Allan van Hulst
Promotors: prof.dr. J.C.M. Baeten (CWI and UvA) and prof.dr. W.J. Fokkink (VUA and TU/e)
Copromotor: dr.ir. M.A. Reniers (TU/e)
Technische Universiteit Eindhoven
Date: 6 September, 2016, 16:00
This thesis describes the developments within four years of research into the automated synthesis of controlled systems. The main research question is as follows: given a non-deterministic behavioral description of a system in terms of states and state transitions and given a logical specification of desired behavior, how is it possible to restrict system behavior such that the system conforms to the specification? While deriving a new behavioral description, we require that it conforms to a number of
properties of supervisory control theory. For instance, it is not allowed to forbid accessible uncontrollable behavior (controllability property) and furthermore the behavioral restriction is required to be minimally restrictive. Such research may find applications in the control of manufacturing networks or systems of conveyor belts.
The chosen approach is of formal mathematical nature and based upon an abstract description of the underlying system as a Kripke-model, combined with a specification in modal logic of desired behavior. Part of the performed research is an investigation for which logical specifications this research question is solvable at all. In addition, a precise formulation of the problem to be resolved has been the subject of research. In particular: how to establish a relational connection between the original system and the synthesis result via partial bisimulation. A solution mechanism for a reasonably expressive logical formalism including invariant and reachability formulas has been investigated extensively.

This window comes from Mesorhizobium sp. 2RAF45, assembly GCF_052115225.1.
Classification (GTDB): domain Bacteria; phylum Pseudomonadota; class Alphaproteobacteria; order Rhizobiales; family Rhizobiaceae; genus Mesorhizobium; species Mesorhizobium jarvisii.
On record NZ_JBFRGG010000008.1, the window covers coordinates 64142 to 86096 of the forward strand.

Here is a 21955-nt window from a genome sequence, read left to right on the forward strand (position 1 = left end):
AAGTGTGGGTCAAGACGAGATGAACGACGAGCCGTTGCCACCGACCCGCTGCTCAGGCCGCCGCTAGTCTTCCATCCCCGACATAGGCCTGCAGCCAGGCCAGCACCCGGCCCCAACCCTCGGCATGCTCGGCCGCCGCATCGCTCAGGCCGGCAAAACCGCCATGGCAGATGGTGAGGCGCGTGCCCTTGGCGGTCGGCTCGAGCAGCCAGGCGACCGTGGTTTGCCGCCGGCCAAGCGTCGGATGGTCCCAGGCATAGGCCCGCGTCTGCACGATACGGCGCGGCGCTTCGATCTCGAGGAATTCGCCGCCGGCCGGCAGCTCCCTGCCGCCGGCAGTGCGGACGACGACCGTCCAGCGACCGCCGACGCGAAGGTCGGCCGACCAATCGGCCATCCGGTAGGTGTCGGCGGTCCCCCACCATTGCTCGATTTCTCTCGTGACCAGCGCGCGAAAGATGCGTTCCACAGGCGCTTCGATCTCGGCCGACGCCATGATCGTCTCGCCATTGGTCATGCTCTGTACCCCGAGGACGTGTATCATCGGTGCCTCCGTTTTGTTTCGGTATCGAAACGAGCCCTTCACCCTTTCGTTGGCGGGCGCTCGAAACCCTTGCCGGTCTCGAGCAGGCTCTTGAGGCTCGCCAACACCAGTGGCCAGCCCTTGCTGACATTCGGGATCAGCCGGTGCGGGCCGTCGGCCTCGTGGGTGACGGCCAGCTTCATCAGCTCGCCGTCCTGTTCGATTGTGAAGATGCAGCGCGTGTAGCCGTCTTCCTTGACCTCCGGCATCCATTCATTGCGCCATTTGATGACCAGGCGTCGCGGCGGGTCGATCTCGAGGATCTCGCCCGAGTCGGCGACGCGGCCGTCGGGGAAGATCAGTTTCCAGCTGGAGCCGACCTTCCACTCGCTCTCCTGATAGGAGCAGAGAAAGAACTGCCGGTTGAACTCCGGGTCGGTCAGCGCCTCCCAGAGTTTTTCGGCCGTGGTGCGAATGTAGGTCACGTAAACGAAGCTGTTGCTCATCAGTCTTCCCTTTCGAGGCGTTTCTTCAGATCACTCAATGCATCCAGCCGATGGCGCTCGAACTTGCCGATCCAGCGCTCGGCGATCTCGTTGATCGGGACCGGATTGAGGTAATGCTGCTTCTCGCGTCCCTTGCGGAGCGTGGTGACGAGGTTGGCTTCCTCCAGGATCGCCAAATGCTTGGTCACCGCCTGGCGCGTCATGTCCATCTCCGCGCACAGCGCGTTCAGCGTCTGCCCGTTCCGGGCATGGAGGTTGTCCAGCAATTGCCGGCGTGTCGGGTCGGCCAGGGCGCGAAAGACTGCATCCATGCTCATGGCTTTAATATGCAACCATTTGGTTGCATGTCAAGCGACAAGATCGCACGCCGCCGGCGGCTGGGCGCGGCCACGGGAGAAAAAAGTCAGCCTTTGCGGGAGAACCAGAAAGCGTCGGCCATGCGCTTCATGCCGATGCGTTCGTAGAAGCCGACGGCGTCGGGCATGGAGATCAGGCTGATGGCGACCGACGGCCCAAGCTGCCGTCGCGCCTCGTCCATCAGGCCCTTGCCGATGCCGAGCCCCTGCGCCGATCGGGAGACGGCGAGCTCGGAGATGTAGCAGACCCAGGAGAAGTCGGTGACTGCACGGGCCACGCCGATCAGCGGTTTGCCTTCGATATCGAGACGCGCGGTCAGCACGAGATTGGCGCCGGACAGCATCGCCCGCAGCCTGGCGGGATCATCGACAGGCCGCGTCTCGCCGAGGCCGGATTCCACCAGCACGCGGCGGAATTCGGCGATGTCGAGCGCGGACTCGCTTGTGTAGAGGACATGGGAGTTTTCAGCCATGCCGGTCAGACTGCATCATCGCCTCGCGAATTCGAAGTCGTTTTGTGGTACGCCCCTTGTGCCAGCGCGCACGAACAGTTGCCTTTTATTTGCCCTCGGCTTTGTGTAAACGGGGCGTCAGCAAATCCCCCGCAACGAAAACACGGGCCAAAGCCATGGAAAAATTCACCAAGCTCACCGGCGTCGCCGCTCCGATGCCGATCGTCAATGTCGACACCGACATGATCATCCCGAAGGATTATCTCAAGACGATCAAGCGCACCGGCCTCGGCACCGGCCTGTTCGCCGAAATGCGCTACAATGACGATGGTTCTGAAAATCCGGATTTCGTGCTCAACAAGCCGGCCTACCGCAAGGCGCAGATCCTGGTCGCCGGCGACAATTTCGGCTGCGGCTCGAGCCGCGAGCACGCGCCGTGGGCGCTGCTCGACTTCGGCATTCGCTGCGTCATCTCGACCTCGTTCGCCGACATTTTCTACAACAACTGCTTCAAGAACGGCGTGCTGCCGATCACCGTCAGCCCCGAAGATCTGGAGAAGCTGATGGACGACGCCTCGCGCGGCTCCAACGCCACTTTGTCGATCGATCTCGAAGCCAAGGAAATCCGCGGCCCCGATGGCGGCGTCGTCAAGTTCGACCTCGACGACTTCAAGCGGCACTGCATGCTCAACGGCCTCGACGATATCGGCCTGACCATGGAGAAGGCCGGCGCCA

Central issue within the applied methodology are modifications to the transition relation which expresses state transitions. Thereby, state names are coupled to logical expressions which have to be locally valid. Following this step, transitions may be removed based upon a validity approximation of expressions which have been assigned to target states of transitions. Based upon the assumption that the original system is modeled by finitely many transitions, we can prove that that stabilization takes place. This approach has been formally verified during the research and may thereby considered to be valid.
Special attention deserves the research approach via the Coq proof assistant. Using this software it is possible to very precisely verify the validity of mathematical definitions and the proofs based on those. This relates to both the research results and the research path. In the end, there is more certainty about the validity of the obtained results, but significant time was invested into formally establishing mathematical structures and proof steps.
The research within this thesis is closed by a chapter about process algebraic descriptions in relation to the synthesis problem. Using this alternative formalism, expression of the synthesis problem is very well possible, having the additional advantage that equalities make algebraic reasoning about system descriptions more straightforward.